Whether your kids (or you — I have my own) already own a Nintendo DS and are looking to update or upgrade, or you’ve never purchased a handheld console, the Nintendo DSi is a great product at a reasonable price.
The DSi features Nintendo’s stylus driven touchpad technology, though not all games make use of it, just like the original DS. However, this model of the system comes in a sleeker, slimmer package, with larger screen real estate.
Some improvements in the control buttons (namely, an on-off button instead of slider, and up-down volume control buttons, again, instead of a slider) are definitely welcome. While we never had issues with the power switch, the volume slider didn’t allow for fine enough adjustment, and often resulted in choosing one of three volume levels: Really Loud, Too Loud for the Car, and Mute.
The most significant improvement to the hardware is the inclusion of a dual-direction digital camera. The DSi user can take a picture of themself, without having to rotate the camera, or someone in front of them.
On the software side, the DSi includes a photo manipulation program, which allows the DSi user to add frames or filters to their photos, and the SD card slot makes it easy to transfer pictures to the family computer (or the local photo shop) for printing.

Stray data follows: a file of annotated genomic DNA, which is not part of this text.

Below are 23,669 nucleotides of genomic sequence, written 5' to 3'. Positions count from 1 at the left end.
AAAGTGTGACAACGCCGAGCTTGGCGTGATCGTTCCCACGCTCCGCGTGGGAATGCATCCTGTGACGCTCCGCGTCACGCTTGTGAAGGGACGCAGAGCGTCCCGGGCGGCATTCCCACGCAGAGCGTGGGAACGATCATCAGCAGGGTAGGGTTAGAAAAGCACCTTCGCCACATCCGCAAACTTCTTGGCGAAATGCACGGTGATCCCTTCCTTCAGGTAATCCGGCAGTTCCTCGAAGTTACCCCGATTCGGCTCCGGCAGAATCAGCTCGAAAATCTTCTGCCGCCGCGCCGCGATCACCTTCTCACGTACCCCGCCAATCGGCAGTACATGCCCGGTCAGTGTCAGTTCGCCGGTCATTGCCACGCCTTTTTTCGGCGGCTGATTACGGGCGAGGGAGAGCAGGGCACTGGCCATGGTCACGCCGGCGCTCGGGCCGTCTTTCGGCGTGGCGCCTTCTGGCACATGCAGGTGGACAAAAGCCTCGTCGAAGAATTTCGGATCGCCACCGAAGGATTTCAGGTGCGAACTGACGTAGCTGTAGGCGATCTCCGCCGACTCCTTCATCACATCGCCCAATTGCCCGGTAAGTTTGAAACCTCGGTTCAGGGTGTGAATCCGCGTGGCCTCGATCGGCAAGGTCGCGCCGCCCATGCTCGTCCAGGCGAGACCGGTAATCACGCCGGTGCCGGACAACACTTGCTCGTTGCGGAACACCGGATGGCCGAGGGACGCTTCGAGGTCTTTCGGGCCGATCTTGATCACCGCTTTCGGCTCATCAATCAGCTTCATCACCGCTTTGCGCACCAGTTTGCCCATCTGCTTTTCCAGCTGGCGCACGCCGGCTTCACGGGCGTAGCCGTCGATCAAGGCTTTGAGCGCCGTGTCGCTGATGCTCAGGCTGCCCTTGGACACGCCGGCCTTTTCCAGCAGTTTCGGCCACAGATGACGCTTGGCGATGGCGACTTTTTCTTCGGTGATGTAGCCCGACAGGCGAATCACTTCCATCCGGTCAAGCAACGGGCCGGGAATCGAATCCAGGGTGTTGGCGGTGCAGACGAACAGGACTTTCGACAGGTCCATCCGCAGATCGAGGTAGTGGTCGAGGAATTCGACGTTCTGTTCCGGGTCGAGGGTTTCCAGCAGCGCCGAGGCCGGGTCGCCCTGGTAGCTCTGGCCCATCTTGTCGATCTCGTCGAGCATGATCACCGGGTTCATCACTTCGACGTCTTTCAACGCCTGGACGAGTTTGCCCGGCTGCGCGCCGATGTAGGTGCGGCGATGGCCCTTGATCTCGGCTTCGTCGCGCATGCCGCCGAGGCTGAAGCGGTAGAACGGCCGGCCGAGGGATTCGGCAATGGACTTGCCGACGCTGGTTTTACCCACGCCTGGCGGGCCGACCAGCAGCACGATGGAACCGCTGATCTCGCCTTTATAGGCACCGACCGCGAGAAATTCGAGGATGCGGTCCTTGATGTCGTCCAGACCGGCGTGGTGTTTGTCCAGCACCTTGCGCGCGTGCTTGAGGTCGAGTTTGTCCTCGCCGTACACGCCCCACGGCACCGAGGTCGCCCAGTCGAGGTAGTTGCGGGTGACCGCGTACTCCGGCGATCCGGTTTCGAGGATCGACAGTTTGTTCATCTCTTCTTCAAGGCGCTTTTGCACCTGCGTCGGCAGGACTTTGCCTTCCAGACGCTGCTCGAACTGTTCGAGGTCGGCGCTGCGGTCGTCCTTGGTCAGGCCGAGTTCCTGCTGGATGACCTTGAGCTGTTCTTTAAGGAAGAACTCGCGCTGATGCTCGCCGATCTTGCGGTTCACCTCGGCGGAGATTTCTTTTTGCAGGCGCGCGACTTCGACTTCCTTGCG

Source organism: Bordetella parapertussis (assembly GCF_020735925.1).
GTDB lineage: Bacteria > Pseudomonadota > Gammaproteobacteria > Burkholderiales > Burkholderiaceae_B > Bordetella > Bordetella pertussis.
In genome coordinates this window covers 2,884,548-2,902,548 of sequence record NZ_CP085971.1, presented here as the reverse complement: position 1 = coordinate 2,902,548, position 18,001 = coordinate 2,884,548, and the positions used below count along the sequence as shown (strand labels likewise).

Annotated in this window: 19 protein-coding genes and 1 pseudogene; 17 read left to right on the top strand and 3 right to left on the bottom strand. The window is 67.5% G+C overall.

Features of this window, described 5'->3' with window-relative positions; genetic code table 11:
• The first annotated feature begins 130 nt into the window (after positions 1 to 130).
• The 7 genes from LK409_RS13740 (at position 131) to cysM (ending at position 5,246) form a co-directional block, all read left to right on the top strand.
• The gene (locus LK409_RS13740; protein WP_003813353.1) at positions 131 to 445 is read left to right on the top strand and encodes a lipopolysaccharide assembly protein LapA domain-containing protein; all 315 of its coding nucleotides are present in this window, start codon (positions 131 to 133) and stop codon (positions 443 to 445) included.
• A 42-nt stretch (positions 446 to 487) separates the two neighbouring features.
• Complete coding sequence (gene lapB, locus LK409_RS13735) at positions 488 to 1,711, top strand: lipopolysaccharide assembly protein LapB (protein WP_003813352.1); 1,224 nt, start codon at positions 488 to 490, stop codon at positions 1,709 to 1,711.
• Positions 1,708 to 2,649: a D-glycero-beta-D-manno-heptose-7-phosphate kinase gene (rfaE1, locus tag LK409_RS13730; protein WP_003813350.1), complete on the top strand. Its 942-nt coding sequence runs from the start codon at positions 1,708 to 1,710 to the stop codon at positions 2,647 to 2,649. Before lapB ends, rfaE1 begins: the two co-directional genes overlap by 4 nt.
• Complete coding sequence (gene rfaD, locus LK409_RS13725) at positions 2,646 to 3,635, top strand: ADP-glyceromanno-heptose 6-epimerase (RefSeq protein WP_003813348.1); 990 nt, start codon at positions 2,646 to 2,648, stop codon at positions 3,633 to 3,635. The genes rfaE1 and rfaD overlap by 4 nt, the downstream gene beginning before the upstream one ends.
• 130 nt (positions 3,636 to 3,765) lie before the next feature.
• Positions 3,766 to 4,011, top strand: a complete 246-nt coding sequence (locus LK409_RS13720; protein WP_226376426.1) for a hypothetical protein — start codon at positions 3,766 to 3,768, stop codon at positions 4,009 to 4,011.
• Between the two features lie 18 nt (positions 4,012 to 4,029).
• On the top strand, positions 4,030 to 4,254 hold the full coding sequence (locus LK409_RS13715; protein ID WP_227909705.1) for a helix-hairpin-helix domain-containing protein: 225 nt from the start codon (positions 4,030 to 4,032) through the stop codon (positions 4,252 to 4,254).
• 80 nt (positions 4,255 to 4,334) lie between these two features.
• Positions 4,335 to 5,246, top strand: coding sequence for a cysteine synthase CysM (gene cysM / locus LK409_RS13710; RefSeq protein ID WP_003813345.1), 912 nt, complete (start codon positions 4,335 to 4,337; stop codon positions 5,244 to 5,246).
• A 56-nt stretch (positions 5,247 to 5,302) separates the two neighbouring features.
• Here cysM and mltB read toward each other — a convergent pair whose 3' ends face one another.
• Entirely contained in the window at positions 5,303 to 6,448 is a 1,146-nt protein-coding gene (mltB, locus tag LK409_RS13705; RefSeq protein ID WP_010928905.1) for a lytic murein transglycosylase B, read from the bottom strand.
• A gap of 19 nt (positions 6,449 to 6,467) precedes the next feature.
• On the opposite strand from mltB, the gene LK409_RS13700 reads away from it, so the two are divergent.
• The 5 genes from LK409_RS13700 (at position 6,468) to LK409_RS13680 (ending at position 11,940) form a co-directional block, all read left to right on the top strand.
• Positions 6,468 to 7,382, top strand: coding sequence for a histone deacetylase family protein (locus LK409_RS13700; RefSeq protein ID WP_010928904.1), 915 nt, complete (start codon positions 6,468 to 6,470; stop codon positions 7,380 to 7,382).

Similar to the original DS and DSLite, the new Nintendo DSi has a microphone to “hear” sounds, but new to the game is the option of recording sound via the voice recorder, and then manipulating it with various filters. My son’s favorite filter is combining the monotone filter with the harmony filter.
And, as long as you have iTunes, or another similar program that can convert your song library to.AAC format, the DSi can function as a simple music player — great for long car rides.
Thankfully, the DSi is also backward compatible with all of the original DS titles, so the total library of over 850 games is available to the new DSi user.
DSiWare is a new addition to the DS gaming consoles. Because the DSi is fitted with WiFi, as long as you’ve got a wireless internet connection available, you can go online and access DSiWare, the only “shopping channel” for Nintendo Dsi downloads like games and applications. There are some free apps, like FlipNote Studio, but most are purchased via Nintendo Points (same as Wii Points). 100 Nintendo points = $1, and there are plenty of fun apps and demos for under 500 points.